How to Become a Wireline Engineer
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A wireline engineer, or a wireline field engineer or just field engineer, is responsible for determining if a recently drilled oil or gas well contains recoverable amounts of resources before the well is cased. Further tests by cased-hole field engineers determine exact flow rates. The interpreting of the various seismic, 3-D and gamma ray imaging scans is a critical step in the drilling process. It the engineer's data shows no commercial quantities of oil or gas, then the hole is plugged and the money spent drilling is wasted. If the wireline field engineer finds there are commercial quantities, then a lot more money is spent in preparations to pump out the oil or gas. Most wireline engineers have an undergraduate degree in the physical sciences, typically mechanical or petroleum engineering.
Earn a bachelor's degree in in a physical science discipline such as chemistry, geophysics, or chemical, mechanical, electrical or petroleum engineering. While wireline engineers have traditionally relied on seismic scanning for most of their well data, field engineers today also perform scans using gamma rays and other nuclear technologies to produce 3-D images.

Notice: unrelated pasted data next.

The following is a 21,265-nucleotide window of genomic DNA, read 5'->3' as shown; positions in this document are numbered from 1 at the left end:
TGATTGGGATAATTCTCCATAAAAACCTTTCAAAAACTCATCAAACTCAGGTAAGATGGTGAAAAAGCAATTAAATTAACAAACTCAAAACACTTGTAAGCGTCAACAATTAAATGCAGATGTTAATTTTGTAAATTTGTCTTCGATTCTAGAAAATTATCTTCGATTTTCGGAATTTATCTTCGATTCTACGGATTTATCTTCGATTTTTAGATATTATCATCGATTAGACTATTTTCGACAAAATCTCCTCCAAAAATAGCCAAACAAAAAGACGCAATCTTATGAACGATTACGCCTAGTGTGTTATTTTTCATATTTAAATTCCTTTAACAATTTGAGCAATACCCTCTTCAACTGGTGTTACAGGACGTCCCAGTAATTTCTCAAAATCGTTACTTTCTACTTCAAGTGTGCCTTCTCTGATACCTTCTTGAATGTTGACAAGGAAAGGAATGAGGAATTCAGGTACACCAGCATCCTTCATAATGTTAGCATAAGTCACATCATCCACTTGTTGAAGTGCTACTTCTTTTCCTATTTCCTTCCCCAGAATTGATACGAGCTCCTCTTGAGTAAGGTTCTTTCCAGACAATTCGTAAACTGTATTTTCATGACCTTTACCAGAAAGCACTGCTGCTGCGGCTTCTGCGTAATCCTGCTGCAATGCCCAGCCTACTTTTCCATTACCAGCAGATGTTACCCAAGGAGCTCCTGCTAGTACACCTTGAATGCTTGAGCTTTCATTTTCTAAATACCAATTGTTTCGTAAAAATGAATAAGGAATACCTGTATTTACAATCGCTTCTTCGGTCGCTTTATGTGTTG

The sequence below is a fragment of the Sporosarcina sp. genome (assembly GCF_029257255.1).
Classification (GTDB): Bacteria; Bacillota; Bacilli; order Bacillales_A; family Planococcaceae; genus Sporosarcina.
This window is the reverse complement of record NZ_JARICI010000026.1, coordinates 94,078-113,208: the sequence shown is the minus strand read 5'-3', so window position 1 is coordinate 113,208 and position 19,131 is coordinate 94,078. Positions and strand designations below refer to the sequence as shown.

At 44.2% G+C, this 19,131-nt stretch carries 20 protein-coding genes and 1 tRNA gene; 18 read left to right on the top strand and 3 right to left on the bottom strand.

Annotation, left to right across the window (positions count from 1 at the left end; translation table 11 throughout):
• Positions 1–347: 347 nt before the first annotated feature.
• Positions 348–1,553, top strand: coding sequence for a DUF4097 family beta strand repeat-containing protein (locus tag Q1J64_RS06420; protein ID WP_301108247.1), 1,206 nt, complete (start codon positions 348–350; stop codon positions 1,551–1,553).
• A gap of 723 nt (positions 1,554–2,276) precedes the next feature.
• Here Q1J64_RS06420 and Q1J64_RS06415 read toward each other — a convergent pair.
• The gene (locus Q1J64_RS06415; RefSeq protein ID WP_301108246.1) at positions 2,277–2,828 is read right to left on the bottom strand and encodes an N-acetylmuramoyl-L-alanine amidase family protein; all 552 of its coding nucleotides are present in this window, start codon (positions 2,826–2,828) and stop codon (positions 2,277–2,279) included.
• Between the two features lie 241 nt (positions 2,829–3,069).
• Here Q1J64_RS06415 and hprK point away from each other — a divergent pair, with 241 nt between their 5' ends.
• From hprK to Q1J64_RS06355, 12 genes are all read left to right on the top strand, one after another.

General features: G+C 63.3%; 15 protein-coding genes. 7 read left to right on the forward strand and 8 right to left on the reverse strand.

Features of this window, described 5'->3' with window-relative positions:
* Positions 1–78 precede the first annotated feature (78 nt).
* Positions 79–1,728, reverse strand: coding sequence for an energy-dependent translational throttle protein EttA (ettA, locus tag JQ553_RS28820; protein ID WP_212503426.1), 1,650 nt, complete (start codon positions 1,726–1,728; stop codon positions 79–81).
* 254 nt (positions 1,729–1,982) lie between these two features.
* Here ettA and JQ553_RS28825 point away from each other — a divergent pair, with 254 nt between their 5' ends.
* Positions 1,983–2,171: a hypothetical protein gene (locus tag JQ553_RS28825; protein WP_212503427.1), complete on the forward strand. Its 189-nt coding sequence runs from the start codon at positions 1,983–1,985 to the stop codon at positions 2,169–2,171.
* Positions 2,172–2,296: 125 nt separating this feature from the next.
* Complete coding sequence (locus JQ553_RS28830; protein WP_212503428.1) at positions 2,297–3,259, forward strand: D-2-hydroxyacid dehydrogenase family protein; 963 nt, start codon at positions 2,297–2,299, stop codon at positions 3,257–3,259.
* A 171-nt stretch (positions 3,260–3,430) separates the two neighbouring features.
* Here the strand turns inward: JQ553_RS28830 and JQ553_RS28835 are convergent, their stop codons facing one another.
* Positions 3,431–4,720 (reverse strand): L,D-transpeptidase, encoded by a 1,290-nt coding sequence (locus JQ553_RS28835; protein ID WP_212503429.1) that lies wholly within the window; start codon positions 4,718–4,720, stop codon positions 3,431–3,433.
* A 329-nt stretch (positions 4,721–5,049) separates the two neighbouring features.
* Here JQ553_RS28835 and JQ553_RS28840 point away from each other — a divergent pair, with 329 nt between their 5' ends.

Apply to become a wireline field engineer at a major company in the oil field services industry like Halliburton, Schlumberger or Baker Atlas. There are a number of other smaller oil field service providers that also hire wireline engineers.
Undertake the wireline field engineer training program offered by the company you work for. Training for wireline engineer positions is extensive, typically lasting 6 to 12 months. Halliburton's wireline engineer training program lasts 8 to 10 months. Each company has its own policies on everything from types of scanning equipment to use to the standards for the interpretation of data. A lot is riding on the decisions of a field engineer, and the company wants to make sure that the individual is well-trained and ready to do the job before putting him in the field.
Complete your training and become a practicing wireline engineer. The second phase of most wireline engineer training programs involves several months of hands-on training working with experienced lead engineers. In most cases you will be working with a team of two or three equipment operators and scanning technicians
Try to get some experience working in the petroleum industry in some capacity before you apply to become a wireline engineer. The ideal experience would be working as a wireline equipment operator or assistant, but even if it is just a summer or two as a roughneck in college, experience in actual oilfield drilling operations will give you a leg up on other applicants.
Clayton Browne has been writing professionally since 1994. He has written and edited everything from science fiction to semiconductor patents to dissertations in linguistics, having worked for Holt, Rinehart & Winston, Steck-Vaughn and The Psychological Corp. Browne has a Master of Science in linguistic anthropology from the University of Wisconsin-Milwaukee.